One writer quipped that the word piety has become devalued about like the Canadian dollar. In all fairness to the Canadians, I think you could say that about the U.S. dollar as well.
The Merriam-Webster Dictionary correctly states that “Pious has a bit of an image problem. From the beginning of its use in the 15th century, this Latin descendant has been used to describe those who are simply very religious—that is, who are deeply devoted to their religion—but it has for centuries also described those who make a show of their religiousness and use it to assert their superiority.
Indeed, the word “piety” has almost become synonymous with the stereotypical “Holy Joe,” who parades his religious convictions before others pretending to be something he is not.
Sadly, the world too often identifies pious with pompous and prideful, like sanctimonious Sally, who’s smug, snobbish, and self-righteous.
Warren Wiersbe’s warning and clarification regarding piety are helpful.
“Many people think that a ‘spiritual Christian’ is mystical, dreamy, impractical, and distant. When he prays, he shifts his voice into a sepulchral tone in tremolo. This kind of unctuous piety is a poor example of true spirituality. To be ‘spiritually minded’ simply means to look at earth from heaven’s point of view. The spiritually-minded believer makes his decisions based on eternal values and not the passing fads of society.”
Our English word “piety” has its roots in the Latin word “pius,” which means “dutiful.” Truly pious people are not pretenders or phoneys, but deeply devout disciples of Christ, who would humbly echo Jesus’ words about the faithful servant. ‘We are unprofitable servants. We have done what was our duty to do.” (Lk. 17:10).
The Bible uses the word piety to describe the obligation of children and grandchildren to their family in 1 Timothy 5:4.
The word is used to speak of one’s devotion to worship in Acts 17:23.
The same root word was used to define the character of the first Gentile convert, Cornelius, who’s called “devout man.” His devotion or piety is described this way: “one that feared God with all his house, which gave much alms to the people, and prayed to God always.”
Peter uses the word rendered “godly” regarding those who sincerely seek to find deliverance from temptation (2 Pet. 2:9).
Pious people “take their duties seriously,” reminds Gary Henry in his Daybook Series “More Enthusiastic Ideas.” Gary further observes that “the pious are not the pretenders but the truly devout — they reverently hold themselves to high standards of virtue and morality. So if we are pious, we may not always be solemn, but we are never anything less than earnest. Matters of obedience are important to us — we regard them respectfully, studiously, carefully, wholesomely, and delightfully.”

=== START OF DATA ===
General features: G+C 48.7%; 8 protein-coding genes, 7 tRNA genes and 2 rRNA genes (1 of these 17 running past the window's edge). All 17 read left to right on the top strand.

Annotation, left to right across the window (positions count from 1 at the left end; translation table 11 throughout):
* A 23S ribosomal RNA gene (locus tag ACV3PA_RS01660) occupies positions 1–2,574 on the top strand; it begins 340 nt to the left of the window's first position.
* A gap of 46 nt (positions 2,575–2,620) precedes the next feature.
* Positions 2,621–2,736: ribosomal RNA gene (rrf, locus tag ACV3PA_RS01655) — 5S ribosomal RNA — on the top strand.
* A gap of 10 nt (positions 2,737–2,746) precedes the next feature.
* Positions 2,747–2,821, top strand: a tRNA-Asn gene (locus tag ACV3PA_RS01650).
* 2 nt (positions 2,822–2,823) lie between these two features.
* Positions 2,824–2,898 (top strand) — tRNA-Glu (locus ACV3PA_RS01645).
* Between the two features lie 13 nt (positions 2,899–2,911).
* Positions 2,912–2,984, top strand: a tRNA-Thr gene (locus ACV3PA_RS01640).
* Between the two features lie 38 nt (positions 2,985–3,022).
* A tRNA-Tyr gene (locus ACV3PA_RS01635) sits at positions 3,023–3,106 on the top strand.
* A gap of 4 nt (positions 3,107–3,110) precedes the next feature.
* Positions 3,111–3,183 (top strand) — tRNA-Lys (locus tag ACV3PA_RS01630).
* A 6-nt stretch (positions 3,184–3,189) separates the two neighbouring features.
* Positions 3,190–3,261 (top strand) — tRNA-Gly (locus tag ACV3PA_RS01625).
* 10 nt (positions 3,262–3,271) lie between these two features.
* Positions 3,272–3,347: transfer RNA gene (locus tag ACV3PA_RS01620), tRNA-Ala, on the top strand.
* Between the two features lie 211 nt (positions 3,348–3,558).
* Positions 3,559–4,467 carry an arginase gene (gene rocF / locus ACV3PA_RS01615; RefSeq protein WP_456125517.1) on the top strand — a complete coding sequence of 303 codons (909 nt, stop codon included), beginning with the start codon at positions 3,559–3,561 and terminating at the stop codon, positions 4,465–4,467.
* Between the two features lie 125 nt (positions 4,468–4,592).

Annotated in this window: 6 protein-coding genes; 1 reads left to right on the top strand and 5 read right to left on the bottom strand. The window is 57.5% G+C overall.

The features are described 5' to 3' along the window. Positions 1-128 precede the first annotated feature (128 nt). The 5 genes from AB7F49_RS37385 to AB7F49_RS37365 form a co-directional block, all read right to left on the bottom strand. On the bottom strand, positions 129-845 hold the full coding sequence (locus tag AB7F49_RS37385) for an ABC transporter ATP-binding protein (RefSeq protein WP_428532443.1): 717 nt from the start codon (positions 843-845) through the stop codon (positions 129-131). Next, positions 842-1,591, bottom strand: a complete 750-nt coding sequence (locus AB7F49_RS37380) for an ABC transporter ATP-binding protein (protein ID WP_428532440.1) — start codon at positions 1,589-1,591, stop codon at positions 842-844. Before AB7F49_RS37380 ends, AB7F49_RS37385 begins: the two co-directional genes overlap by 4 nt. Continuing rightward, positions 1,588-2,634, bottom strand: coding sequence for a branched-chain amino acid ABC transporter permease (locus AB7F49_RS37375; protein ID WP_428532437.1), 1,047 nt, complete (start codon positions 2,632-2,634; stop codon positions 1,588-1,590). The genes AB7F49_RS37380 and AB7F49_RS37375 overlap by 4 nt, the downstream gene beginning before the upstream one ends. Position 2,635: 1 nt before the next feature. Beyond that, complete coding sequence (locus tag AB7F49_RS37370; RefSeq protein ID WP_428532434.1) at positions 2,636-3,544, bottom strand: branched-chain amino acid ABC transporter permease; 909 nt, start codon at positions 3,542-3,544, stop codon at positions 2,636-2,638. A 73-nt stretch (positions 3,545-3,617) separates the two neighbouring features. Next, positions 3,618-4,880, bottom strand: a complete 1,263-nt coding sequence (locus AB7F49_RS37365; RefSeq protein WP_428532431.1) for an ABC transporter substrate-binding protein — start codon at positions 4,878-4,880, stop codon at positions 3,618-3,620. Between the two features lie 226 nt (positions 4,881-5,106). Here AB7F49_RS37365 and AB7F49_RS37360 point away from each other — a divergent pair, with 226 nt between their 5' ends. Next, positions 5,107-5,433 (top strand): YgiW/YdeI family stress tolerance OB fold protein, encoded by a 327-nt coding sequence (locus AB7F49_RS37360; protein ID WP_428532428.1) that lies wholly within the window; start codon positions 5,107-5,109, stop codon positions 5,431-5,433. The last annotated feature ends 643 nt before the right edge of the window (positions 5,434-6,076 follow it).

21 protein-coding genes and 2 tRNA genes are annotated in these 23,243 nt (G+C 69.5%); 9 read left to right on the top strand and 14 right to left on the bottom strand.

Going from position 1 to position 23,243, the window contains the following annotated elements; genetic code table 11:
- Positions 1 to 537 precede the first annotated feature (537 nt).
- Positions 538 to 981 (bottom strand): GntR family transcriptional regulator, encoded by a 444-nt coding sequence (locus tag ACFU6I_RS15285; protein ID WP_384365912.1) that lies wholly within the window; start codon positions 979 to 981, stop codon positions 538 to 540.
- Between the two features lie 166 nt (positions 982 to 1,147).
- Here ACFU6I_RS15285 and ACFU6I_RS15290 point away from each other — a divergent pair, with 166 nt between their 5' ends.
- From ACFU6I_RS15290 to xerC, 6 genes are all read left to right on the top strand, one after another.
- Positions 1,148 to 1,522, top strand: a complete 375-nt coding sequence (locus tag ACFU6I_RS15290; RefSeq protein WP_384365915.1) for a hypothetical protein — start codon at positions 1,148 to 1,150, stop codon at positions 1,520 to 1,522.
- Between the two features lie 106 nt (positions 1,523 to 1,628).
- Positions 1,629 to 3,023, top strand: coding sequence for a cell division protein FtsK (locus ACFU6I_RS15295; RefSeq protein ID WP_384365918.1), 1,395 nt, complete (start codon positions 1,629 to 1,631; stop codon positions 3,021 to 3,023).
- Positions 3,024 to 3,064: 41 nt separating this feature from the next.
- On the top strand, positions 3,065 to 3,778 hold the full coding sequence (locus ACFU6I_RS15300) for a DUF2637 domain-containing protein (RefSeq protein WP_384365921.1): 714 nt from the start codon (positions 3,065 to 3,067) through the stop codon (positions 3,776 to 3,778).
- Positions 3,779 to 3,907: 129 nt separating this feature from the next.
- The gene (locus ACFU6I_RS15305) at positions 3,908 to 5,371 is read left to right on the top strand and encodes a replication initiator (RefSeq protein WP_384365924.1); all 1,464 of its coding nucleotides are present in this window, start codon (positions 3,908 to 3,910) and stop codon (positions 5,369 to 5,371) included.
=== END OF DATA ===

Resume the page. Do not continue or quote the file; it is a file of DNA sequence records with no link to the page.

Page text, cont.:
Piety is not just well-sounding words, but a life well-lived. Its principles applied. Precepts practiced. And its scruples seen daily in our sense of duty, devotion, and dedication.
It may be well to remember that a lack of piety to one’s profession and its attendant hypocrisy is not just reserved to criticize Christians.
Quintin Morrow tells about the annual meeting of the American Heart Association several years ago attended by several thousand doctors, nurses and researchers.
They met in Atlanta to discuss, among other issues, the importance of a low-fat diet in keeping our hearts healthy. Yet during mealtimes, they consumed fat-filled fast food—such as bacon Cheeseburgers, and fries—at about the same rate as people from other conventions.
When one cardiologist was asked whether or not eating high-fat meals set a bad example, he replied, “Not me, because I took my name tag off.”
While as God’s pious people, we ought not to pompously “wear our religion on their sleeve,” let’s don’t take off our name tags either.
William M. Taylor was right when he wrote, “Without true piety, the finest qualities of character and the highest position in society will utterly fail to make a true and noble man.”
–Ken Weliever, The Preacherman
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